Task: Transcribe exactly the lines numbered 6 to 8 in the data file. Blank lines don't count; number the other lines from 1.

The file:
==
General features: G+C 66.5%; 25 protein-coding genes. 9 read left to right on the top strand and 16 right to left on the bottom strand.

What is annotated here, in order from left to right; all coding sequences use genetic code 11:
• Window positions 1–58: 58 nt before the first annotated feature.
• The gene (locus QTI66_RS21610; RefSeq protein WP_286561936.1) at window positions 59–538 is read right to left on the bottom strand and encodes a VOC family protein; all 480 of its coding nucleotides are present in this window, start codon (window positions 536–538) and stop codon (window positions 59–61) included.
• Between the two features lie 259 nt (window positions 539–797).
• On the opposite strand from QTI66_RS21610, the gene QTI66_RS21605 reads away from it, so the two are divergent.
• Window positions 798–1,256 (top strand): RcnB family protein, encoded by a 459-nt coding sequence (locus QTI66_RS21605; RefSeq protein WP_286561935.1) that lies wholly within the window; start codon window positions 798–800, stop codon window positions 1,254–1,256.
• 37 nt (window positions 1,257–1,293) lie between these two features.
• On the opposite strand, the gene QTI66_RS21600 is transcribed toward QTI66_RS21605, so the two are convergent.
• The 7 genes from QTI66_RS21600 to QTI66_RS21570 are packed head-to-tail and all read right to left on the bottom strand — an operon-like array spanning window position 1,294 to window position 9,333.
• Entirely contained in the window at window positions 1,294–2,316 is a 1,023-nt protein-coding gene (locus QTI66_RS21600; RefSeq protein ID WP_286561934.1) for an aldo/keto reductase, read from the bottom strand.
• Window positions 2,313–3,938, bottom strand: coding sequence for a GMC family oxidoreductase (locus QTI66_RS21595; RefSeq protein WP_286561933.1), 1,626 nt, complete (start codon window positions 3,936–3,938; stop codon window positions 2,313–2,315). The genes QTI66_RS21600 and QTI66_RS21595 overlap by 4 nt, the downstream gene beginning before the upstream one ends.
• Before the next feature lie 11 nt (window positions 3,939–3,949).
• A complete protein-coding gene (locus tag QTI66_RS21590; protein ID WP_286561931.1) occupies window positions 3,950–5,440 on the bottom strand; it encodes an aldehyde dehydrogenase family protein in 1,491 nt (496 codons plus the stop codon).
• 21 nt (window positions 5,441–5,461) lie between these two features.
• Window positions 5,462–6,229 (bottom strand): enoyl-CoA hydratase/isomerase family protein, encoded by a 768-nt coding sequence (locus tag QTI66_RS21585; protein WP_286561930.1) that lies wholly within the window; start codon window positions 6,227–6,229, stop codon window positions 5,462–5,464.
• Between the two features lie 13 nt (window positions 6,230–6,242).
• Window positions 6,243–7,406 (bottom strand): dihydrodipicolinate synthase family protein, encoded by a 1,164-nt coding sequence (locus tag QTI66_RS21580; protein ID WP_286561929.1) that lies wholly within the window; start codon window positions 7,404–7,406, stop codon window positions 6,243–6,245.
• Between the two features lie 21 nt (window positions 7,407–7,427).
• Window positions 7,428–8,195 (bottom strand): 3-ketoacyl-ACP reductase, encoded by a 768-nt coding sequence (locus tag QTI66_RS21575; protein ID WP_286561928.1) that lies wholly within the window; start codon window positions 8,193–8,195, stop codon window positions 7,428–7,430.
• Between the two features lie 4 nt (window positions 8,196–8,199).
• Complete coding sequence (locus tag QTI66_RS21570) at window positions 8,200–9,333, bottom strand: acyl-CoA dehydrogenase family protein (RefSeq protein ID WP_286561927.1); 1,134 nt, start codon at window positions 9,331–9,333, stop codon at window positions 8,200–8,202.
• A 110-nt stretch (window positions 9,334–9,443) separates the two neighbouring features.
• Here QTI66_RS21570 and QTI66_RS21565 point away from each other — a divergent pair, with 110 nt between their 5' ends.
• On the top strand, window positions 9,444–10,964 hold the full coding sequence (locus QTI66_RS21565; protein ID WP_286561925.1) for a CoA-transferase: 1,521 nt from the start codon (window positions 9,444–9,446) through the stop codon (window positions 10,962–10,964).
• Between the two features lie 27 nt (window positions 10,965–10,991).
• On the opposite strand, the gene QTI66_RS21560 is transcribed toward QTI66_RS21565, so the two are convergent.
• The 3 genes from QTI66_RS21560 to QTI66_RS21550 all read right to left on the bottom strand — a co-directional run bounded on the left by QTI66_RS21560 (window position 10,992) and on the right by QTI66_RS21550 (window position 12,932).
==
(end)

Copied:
• On the opposite strand from QTI66_RS21610, the gene QTI66_RS21605 reads away from it, so the two are divergent.
• Window positions 798–1,256 (top strand): RcnB family protein, encoded by a 459-nt coding sequence (locus QTI66_RS21605; RefSeq protein WP_286561935.1) that lies wholly within the window; start codon window positions 798–800, stop codon window positions 1,254–1,256.
• 37 nt (window positions 1,257–1,293) lie between these two features.